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#JunkStatus: The good, the bad & the ugly (Yes, S&P found some good)

EWN unpacks why Standard and Poor's downgraded South Africa's credit and currency rating, and what you need to know.

Trashing the Economy

JOHANNESBURG - An economic bombshell, just days after a seismic political moment in the form of a Cabinet reshuffle, has shaken South Africa, leaving the rand, business and consumers reeling.

While President Jacob Zuma revealed only limited details on why he sacked five ministers and two deputy ministers (including Pravin Gordhan as Finance minister) late on Thursday night - and all indications are that he won't say much more - ratings agency Standard and Poor's Global (S&P) has been more forthcoming about why it downgraded the country's credit rating to "junk status".

On Monday evening local time, S&P announced that it had downgraded South Africa's credit rating to BB+ from BBB-, while it had lowered the currency rating from BBB to BBB-.

Here's what you need to know:

1) S&P is concerned about Zuma's cabinet reshuffle.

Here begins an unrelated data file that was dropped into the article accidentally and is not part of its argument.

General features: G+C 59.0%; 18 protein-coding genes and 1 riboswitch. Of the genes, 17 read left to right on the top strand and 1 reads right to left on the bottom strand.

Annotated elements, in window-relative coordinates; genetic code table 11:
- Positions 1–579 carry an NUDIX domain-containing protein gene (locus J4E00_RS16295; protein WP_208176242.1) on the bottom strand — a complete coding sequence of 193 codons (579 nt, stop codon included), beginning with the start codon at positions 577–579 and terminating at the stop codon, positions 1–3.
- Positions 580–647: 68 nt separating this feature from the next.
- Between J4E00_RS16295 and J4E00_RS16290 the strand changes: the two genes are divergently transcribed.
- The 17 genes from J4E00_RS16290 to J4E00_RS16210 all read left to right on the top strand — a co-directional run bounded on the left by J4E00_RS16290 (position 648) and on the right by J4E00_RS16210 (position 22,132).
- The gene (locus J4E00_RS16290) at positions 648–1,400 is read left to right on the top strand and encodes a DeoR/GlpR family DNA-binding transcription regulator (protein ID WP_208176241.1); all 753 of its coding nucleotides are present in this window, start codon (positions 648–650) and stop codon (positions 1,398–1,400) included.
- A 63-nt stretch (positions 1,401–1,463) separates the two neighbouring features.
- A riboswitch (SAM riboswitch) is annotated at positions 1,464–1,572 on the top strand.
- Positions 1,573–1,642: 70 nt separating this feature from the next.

In fact, it's so concerned it started its statement with these words: "In our opinion, the executive changes initiated by President Zuma have put at risk fiscal and growth outcomes."

This is the crux of the matter.

The statement further says: "The downgrade reflects our view that the divisions in the ANC-led government that have led to changes in the executive leadership, including the finance minister, have put policy continuity at risk. This has increased the likelihood that economic growth and fiscal outcomes could suffer."

This brings us to the second point.

2) The poor financial performance of several parastatals could place greater strain on government.

S&P says the credit rating downgrade is also driven by its "view that contingent liabilities to the state, particularly in the energy sector, are on the rise, and that previous plans to improve the underlying financial position of Eskom may not be implemented in a comprehensive and timely manner."

It doesn't stop there.

"Other state-owned entities that we think still pose a risk to the country's fiscal outlook include national road agency Sanral (not rated), which is reported to have revenue collection challenges with its Gauteng tolling system, and South African Airways (not rated), which may be unable to obtain financing without additional government support. While governance reforms have proceeded at the airline, Eskom still has to complete its board appointments and appoint a permanent CEO. Broader reforms to state-owned enterprises are still being discussed and we do not foresee implementation in the near term."

3) Back to Zuma and the ANC. Government and ANC divisions could scare business into inaction, denting investor confidence.

This one isn't that surprising with recent business and consumer confident indicators remaining depressed.

S&P believes could eventually lead to "increases in real interest rates".